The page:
Colorado Springs News, Sports & Business

Side Streets: Proposed restaurant dividing Colorado Springs residents

By Bill Vogrin Updated: May 14, 2014 at 12:14 pm

Residents of the Shooks Run neighborhood east of downtown Colorado Springs are divided over proposed plans to put a restaurant in a shuttered building that, for more than a century, housed a neighborhood grocery.

Many like the idea proposed by partners Michael Carsten and Noel Black to offer an eclectic menu along with alcohol, takeout food and even a deli in the space formerly known as the Little Market and Deli, said Louise Conner, president of the Middle Shooks Run Neighborhood Association.

Some neighbors mourned when the Little Market closed in December, commenting on a Gazette story that its closure left a hole in the neighborhood at the corner of Willamette Avenue and Prospect Street.

Since 1902 residents of the area have enjoyed a neighborhood grocery store and meat market in that building.

Different owners offered varying specialties, such as the hot-link sausages offered by William Trice until he sold the store in 1988. New owners Tom and Laura Ghiazza turned the market into a place to get healthy food, quality produce and excellent customer service.

Then retired nurse Chris Bettendorf bought it in 2000, and it became known for her homemade breads, cakes and specialty meats.

Customers appreciated the personal service amid the century-old surroundings such as the original door, wood floors, tin ceiling and more.

Bettendorf told The Gazette in December that her own health issues coupled with increased competition from chains and the recent recession had doomed the market.

Though a neighborhood market no longer seemed viable, Carsten and Black are convinced the neighborhood would support a restaurant.

"The building excites me," said Carsten, whose restaurant experience includes managing the Blue Star on South Tejon Street, as well as stints at 15 C Club, a martini and cigar bar downtown, and Shuga's Restaurant on South Cascade Avenue.

"In cities where I've lived, like Seattle and even in Denver, this sort of thing - neighborhood restaurants - are everywhere," Carsten said. "Opening neighborhood restaurants is smart city design. It creates a hub for a neighborhood; a place where you can walk and get a meal. I envision a place they can be proud of. It will not be a nightclub."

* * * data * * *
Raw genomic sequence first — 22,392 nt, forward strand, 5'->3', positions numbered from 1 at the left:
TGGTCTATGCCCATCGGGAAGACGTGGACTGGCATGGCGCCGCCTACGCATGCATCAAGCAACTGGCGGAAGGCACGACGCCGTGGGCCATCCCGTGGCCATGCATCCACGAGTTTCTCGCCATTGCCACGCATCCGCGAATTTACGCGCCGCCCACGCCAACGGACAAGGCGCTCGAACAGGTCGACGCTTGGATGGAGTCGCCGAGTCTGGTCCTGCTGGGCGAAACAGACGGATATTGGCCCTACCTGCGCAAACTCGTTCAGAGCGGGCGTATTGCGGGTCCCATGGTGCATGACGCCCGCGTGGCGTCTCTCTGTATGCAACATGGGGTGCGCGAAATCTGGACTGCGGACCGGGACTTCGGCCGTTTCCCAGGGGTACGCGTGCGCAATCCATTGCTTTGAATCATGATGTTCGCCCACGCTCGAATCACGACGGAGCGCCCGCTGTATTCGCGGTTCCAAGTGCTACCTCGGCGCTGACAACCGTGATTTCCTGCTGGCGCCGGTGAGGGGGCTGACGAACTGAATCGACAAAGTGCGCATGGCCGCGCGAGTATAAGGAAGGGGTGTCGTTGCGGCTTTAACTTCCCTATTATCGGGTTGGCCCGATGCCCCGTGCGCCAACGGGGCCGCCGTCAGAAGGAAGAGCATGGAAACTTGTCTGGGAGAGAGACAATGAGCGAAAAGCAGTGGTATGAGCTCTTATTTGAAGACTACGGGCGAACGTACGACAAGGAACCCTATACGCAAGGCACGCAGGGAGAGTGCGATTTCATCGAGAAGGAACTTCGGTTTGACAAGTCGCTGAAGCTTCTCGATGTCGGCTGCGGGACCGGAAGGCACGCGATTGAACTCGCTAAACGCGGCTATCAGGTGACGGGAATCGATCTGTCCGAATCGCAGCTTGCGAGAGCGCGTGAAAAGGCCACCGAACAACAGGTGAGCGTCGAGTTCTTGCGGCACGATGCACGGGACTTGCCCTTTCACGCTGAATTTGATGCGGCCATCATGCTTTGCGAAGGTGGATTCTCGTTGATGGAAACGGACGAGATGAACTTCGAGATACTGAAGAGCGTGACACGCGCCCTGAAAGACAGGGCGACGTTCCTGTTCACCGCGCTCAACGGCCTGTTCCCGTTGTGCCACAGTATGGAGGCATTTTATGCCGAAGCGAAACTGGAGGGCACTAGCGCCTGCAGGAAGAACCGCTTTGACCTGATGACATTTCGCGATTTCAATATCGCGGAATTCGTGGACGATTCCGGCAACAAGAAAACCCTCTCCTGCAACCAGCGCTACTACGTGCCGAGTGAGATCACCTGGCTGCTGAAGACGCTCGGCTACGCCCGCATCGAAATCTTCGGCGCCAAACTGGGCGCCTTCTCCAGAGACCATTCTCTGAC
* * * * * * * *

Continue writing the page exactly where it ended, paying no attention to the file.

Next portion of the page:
But the prospect of a restaurant with seating for 60, selling alcohol and staying open until midnight scares neighbors in the tightly packed old homes along narrow Prospect Street and other nearby streets.

Neighbors' biggest objection is the lack of parking. They envision cars coming and going from in front of their homes at all hours, disrupting the peaceful atmosphere of the family neighborhood.

"It's a really quiet neighborhood," said Nicole Rosa, who lives across the street on Prospect. "We've lived here nine years, and we like it quiet.

"The great thing about the market was that it closed at 7 every evening. People came and went during the day. But at night, things got nice and quiet."

She and others living near the building voiced their objections at neighborhood meetings and in emails to the city Planning Department, which has looked at a preliminary plan and suggested a restaurant is not a great fit for the building.

Neighbors fear a restaurant will overwhelm the neighborhood with traffic. Some residents don't have off-street parking, meaning they will be competing for spots.

They fear alcohol sales will lead to loud drunks filtering into the neighborhood late at night.

And they worry about strangers walking into the neighborhood to smoke or congregate at closing time.

"At one of the neighborhood meetings, the two men proposing this kept trying to convince us we would be able to accept more noise," Rosa said. "They told us to deal with the noise. I really resented it."

Rosa also is a bit miffed at some of her neighbors who live farther away and are supporting the project.

"Some people who live three blocks away think it's a great idea," she said. "But who wants to live right next to it? It would completely destroy the peace and quiet of those who live close."

Carsten said he was surprised by the hostility of a few neighbors and by city planner Steve Tuck's initial response to the preliminary plan. Carsten and Black have not filed a formal application for a variance or development plan.

To accommodate a restaurant, the building would need to be rezoned from retail or granted a variance from zoning. City code assumes a restaurant represents a much more intense use of the building than a retail shop. As a result, restaurants must provide significantly more parking for customers.

The market building has no parking lot and relies on curbside parking.

"I don't see the justification for increasing the intensity of the use and the impacts that would bring to the neighborhood," Tuck said, noting the question ultimately would be decided by the city Planning Commission. "I haven't seen how they are going to address or resolve those issues yet."

Carsten said he's already made significant changes to his plan in response to neighbor complaints including agreeing to close earlier most evenings and reduce the capacity of the restaurant.

"I've scaled back greatly from my initial proposal in response to their desires," he said. "This is not a nightclub. It's not a bar. It's a neighborhood restaurant."

But he acknowledges his options are limited - the market had just six dedicated street parking spots - and the parking issue could kill his project.

"It's not in my budget to buy a house, knock it down and pave it for parking," Carsten said. "We're going to meet again with the neighbors. I guess we'll see where we go from there."

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Read my blog updates at blogs.gazette.com/sidestreets.

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